One of cool keyboard combinations in Outlook that is often overlooked is pressing CTRL + DEL on an email message. If you press CTRL + DEL on an email message it gives you the option of automatically moving any new messages that are determined to be part of the same email string or conversation to the Deleted Items folder. Kind of useful when someone sent the Keyboard Kitty viral video to everyone in the company and it generates a dozen reply-alls.
“Your organization’s policies are preventing us from completing this action for you.”
I ran across this strange error when trying to open hyperlinks in Outlook. I had this problem in both Outlook 2010 and Outlook 2013. It would give me this error and prevent the hyperlink from opening. It turns out the issue was around the default browser. My default browser was Internet Explorer 9.[Read more…] about Outlook 2010 / 2013 won’t open hyperlinks
There are a couple of ways to manage mobile workers with regard to Symantec EndPoint Protection. The first is to use location awareness. Location awareness allows you to set one set of policies when users are in one location and a separate set of policies when they are in a different location.
Typically when I set up location awareness I set up two locations. One for inside the office and one for outside the office. I apply these locations to the client group where my mobile workers reside.
One example is that my inside the office LiveUpdate policy only uses the Management Server to obtain definition updates. The benefit here is that the definitions are only downloaded from the internet once. My outside the office LiveUpdate policy tells the EndPoint clients to go directly to the internet for definitions.
The second method I use to manage mobile workers is to publish my Symantec Management server onto the internet. This requires opening one port on your firewall and NATing it from a public IP to the private IP of the SEPM server. It also requires that you add the public IP of SEPM to the Management Server List and then sending out the new SYLINK file. The benefit of this is that if you have road warriors or people who rarely if ever, come into the office you can still see the full health of their SEP client and computer and still manage the client with policies. For more information check the link here.
As many of you are well aware there was quite a shock to the system when Backup Exec 2012 came out. Many people had many different complaints and many held no reservation when expressing those complaints to Symantec Employees on Symantec Connect.
Some complained about not liking the new user interface, others had other complaints but most seemed to complain about the new philosophy on how they should execute backups.
In all previous versions of Backup Exec, the backup philosophy had been what Symantec now termed as a job-centric backup. In a job-centric backup you created a job, selected the resources from multiple servers, and specified every option and agent for the varying resources you might be backing up. A single job might have selections and backup options for Exchange, File, SQL, SharePoint and more.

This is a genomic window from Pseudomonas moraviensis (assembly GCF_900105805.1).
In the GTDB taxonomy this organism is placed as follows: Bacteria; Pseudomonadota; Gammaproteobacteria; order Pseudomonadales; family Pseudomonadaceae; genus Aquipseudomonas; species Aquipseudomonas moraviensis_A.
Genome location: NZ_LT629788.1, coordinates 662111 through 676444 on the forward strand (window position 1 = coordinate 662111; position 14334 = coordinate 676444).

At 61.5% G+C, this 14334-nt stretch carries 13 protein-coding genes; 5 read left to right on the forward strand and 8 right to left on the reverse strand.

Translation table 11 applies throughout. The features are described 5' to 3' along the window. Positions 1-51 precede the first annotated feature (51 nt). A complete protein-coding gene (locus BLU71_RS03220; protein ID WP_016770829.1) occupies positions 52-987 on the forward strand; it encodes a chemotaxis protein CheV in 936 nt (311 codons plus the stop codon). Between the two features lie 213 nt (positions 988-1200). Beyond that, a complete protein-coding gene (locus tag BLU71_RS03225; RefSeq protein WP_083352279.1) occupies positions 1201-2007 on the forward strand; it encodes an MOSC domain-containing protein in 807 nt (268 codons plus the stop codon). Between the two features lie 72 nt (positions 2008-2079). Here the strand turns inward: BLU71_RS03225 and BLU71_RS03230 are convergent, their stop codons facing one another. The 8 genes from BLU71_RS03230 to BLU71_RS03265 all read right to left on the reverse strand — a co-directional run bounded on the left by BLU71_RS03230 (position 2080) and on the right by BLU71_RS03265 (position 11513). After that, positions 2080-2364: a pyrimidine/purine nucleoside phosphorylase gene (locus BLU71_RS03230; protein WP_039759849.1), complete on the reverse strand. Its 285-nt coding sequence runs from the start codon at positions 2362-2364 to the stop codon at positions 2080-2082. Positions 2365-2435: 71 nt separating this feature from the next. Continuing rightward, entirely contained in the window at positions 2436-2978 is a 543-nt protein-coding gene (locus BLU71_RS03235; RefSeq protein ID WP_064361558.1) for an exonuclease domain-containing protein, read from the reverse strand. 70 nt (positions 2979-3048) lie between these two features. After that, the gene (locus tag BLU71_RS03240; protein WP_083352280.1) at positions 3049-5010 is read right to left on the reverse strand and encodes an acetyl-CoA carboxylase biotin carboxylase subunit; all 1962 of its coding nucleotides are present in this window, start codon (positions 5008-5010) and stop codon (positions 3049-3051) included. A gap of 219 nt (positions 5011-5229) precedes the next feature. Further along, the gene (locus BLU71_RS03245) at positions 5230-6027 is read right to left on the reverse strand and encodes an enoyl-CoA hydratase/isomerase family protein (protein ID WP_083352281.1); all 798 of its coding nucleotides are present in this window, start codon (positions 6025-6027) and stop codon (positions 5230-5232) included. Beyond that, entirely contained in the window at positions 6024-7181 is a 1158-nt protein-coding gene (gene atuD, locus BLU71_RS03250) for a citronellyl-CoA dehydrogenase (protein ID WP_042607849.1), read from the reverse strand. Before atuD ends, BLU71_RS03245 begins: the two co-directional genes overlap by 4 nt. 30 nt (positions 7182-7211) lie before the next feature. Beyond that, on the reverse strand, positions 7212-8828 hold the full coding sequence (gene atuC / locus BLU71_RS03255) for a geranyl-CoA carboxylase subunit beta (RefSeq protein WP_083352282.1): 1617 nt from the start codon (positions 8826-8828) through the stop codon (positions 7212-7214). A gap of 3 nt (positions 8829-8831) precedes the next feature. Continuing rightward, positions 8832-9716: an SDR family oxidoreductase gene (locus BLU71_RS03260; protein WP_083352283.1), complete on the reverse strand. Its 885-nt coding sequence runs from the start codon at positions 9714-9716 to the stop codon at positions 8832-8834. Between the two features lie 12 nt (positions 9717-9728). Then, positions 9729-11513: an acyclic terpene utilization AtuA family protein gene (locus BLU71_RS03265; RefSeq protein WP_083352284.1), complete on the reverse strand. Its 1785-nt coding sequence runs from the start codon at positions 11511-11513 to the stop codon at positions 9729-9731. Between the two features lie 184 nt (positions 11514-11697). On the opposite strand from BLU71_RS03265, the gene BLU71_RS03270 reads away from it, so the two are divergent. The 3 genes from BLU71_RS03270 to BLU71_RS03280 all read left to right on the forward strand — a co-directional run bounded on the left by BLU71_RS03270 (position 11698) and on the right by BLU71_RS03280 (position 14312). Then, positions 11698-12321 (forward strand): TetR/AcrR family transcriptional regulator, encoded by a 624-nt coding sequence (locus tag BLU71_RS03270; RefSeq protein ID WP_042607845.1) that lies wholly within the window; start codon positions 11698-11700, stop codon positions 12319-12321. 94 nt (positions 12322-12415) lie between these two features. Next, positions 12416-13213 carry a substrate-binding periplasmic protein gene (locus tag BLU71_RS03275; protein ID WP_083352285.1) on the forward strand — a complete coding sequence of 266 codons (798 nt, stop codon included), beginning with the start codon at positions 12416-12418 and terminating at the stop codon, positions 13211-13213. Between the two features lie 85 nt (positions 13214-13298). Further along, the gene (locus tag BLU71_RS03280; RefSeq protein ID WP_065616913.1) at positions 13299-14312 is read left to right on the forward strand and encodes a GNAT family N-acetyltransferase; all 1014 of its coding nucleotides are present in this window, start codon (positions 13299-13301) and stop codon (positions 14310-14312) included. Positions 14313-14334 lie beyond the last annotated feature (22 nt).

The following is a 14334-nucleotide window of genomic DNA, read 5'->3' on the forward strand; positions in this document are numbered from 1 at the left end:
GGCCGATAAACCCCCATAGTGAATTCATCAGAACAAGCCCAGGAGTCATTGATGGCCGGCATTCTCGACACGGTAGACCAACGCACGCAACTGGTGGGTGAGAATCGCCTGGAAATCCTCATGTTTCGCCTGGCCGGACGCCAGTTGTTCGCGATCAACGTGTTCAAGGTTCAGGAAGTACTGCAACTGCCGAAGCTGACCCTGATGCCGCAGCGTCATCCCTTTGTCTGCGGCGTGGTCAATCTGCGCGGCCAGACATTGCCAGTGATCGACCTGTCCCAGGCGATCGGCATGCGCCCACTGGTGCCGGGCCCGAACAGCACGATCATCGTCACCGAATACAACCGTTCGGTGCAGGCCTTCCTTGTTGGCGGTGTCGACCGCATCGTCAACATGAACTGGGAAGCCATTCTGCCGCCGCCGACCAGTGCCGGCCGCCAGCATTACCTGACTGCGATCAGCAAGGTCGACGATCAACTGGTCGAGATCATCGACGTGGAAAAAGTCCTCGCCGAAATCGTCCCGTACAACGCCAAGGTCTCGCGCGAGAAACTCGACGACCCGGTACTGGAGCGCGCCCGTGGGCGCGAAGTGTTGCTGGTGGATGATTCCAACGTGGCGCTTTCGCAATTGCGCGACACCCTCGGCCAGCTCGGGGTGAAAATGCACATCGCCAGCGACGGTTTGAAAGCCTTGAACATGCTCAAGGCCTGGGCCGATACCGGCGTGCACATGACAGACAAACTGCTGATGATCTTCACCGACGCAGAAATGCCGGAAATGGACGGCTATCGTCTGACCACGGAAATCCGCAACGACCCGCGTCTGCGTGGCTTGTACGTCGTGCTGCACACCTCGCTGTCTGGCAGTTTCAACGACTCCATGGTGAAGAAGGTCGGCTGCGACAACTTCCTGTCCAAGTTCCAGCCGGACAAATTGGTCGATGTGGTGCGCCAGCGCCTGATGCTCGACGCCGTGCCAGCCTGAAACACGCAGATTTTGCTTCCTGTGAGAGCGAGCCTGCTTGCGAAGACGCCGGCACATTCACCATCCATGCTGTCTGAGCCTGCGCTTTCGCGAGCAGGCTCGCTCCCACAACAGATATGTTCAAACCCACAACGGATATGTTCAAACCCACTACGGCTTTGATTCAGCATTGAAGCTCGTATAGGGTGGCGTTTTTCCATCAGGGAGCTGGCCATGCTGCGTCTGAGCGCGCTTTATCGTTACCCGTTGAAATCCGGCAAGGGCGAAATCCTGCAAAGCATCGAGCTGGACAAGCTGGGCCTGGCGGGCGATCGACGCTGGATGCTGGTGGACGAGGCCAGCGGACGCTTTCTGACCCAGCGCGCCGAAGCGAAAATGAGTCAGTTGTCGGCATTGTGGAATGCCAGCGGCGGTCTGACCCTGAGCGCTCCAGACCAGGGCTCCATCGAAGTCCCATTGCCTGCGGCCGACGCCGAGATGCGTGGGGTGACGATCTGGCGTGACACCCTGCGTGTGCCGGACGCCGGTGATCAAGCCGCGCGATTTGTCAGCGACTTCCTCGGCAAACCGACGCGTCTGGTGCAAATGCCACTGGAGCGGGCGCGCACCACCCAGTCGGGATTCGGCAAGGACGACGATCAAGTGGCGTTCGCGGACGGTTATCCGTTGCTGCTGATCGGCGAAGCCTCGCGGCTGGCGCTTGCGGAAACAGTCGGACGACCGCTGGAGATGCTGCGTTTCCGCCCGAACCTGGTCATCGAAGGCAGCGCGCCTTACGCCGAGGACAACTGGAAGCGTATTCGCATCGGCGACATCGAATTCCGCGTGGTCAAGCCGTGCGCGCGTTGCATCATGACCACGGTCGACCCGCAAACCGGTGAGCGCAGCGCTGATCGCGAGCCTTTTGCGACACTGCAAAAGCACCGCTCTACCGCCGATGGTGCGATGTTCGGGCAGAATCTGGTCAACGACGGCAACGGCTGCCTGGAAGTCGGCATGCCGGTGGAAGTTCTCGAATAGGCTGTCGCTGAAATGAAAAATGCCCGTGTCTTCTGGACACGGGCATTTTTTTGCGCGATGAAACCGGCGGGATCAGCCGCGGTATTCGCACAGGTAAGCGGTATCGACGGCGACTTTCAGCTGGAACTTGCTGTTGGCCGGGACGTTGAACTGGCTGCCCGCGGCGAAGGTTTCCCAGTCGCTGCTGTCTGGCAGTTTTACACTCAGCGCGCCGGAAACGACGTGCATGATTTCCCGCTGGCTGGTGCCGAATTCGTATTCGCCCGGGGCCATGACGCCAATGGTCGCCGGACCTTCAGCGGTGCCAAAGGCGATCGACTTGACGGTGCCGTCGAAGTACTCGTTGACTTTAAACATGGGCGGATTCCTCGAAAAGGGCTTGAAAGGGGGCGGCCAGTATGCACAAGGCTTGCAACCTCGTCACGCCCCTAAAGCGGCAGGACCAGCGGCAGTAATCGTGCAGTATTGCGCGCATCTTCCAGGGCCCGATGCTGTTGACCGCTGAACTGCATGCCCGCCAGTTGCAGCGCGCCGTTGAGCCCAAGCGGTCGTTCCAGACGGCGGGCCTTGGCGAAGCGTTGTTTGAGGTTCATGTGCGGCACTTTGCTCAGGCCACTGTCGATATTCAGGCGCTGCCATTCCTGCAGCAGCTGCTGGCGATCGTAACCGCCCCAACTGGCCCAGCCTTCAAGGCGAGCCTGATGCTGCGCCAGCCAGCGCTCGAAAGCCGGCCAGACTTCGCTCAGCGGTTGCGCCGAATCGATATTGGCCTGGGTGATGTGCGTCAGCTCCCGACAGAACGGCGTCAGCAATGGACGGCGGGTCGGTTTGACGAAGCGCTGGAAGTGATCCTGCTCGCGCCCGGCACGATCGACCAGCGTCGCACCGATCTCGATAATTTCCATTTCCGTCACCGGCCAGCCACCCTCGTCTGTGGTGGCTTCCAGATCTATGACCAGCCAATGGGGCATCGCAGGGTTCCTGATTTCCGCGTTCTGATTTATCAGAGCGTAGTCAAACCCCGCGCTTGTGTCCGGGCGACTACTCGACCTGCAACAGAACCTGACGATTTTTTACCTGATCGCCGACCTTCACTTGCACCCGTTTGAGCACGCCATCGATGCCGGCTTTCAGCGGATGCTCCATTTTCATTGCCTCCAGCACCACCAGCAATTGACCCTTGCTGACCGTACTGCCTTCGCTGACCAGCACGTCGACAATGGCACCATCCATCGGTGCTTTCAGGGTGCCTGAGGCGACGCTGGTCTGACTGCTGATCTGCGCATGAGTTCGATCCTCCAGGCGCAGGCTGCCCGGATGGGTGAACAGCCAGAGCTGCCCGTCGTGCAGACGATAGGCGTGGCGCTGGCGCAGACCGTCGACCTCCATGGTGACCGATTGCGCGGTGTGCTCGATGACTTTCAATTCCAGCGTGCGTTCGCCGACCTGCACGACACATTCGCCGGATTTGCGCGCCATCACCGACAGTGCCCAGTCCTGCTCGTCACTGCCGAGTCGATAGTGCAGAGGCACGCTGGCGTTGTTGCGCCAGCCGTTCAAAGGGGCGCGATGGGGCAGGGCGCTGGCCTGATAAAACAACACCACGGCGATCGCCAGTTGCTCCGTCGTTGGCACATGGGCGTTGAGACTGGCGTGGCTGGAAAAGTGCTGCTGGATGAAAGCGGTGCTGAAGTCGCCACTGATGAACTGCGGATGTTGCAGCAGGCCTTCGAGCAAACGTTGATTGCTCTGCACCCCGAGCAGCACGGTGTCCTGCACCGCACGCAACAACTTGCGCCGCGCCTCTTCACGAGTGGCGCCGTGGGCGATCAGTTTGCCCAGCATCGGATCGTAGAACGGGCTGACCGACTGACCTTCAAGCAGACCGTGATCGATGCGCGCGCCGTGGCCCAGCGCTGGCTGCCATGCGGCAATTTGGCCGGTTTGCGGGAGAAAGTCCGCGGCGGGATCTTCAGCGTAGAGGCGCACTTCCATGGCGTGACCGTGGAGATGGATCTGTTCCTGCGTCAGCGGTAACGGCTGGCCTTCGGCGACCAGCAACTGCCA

In 2012, Symantec switched to what they call Server-Centric backups. This philosophy creates a separate job for each server. The benefit of being a new minimalist approach that was apparent through the whole new user interface. When you created a job for your Exchange server, you only saw selections and agent options that referenced those Exchange selections. No half a dozen other options that did not even apply to the resources you were backing up.[Read more…] about Symantec Backup Exec to include job-based backups maybe?
When upgrading to Symantec Endpoint Protection 12.1 you will get prompts during the upgrade process to enable/disable/configure database backups and log truncation. I recommend leaving these at the default settings. Do not turn them off.
Database backups of the Symantec Embedded Database are important because there are plenty of things out there that can corrupt and go wrong with the database. One of the biggest sources of corruption is when the disk that the database resides on runs out of space. The Embedded Database Service will stop and there is a good chance your database is completely corrupted.
This leads on to Log Truncation. I have seen the Embedded Database Logs grow to 50GB+. So out of control logs can corrupt your database, which in turn takes down your whole antivirus management solution. So make sure you keep those automatic log truncation settings at their defaults.
Here is a great article on how to manually truncate the Embedded Database transaction logs if they have gone out of control. Then you can turn automatic transaction log truncation back on in the Manager.
If you can still log into the Manager (the services have not shut down yet and the database is still running) and you have the Enterprise version of SEPM 12.1 there is also a “Truncate Database Logs Now” button in the SEPM under the Admin tab.
The Small Business Edition of SEPM 12.1 does not have the ‘Truncate Database Logs Now” button. Also, please note, while you can modify the truncation frequency in the Enterprise edition you can not do this in the Small Business Edition. The truncation schedule is fixed/unconfigurable in the Small Business Edition. There is also a known issue in Small Business Edition of SEPM 12.1 where the logs do not truncate. Updating the Manager to SEP 12.1 Release Update 1a (or at the time of writing this, Release Update 2) will fix this known issue.
After you have truncated the logs and freed up space on your drive, should the Symantec EndPoint Protection Manager services not remain started, chances are your database is corrupt and you will need to restore the database from backup. Going to Start –> All Programs –> Symantec EndPoint Protection Manager –> Database Backup and Restore will launch a wizard to walk you through locating your backup file for restore.